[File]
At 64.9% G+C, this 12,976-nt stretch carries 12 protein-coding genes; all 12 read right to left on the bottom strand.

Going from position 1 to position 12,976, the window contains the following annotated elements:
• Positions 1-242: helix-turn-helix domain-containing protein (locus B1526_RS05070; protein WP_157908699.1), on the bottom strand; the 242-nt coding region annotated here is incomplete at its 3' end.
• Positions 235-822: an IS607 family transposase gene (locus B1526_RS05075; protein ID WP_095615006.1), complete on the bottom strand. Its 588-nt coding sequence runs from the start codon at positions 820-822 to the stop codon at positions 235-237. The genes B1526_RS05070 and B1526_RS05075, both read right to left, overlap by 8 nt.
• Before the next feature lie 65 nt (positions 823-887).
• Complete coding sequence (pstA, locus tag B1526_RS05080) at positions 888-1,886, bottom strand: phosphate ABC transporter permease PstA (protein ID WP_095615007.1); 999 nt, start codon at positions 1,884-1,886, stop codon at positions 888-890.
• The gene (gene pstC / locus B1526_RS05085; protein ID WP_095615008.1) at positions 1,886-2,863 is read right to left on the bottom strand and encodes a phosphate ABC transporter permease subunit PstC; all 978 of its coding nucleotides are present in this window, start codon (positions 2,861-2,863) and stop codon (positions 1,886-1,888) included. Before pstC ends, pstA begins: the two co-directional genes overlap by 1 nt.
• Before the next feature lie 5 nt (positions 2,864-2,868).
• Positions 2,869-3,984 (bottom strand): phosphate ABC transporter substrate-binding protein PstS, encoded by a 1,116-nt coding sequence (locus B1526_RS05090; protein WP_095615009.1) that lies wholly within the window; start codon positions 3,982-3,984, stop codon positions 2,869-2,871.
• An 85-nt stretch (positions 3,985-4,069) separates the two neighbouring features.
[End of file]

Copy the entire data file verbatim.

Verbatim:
At 64.9% G+C, this 12,976-nt stretch carries 12 protein-coding genes; all 12 read right to left on the bottom strand.

Going from position 1 to position 12,976, the window contains the following annotated elements:
• Positions 1-242: helix-turn-helix domain-containing protein (locus B1526_RS05070; protein WP_157908699.1), on the bottom strand; the 242-nt coding region annotated here is incomplete at its 3' end.
• Positions 235-822: an IS607 family transposase gene (locus B1526_RS05075; protein ID WP_095615006.1), complete on the bottom strand. Its 588-nt coding sequence runs from the start codon at positions 820-822 to the stop codon at positions 235-237. The genes B1526_RS05070 and B1526_RS05075, both read right to left, overlap by 8 nt.
• Before the next feature lie 65 nt (positions 823-887).
• Complete coding sequence (pstA, locus tag B1526_RS05080) at positions 888-1,886, bottom strand: phosphate ABC transporter permease PstA (protein ID WP_095615007.1); 999 nt, start codon at positions 1,884-1,886, stop codon at positions 888-890.
• The gene (gene pstC / locus B1526_RS05085; protein ID WP_095615008.1) at positions 1,886-2,863 is read right to left on the bottom strand and encodes a phosphate ABC transporter permease subunit PstC; all 978 of its coding nucleotides are present in this window, start codon (positions 2,861-2,863) and stop codon (positions 1,886-1,888) included. Before pstC ends, pstA begins: the two co-directional genes overlap by 1 nt.
• Before the next feature lie 5 nt (positions 2,864-2,868).
• Positions 2,869-3,984 (bottom strand): phosphate ABC transporter substrate-binding protein PstS, encoded by a 1,116-nt coding sequence (locus B1526_RS05090; protein WP_095615009.1) that lies wholly within the window; start codon positions 3,982-3,984, stop codon positions 2,869-2,871.
• An 85-nt stretch (positions 3,985-4,069) separates the two neighbouring features.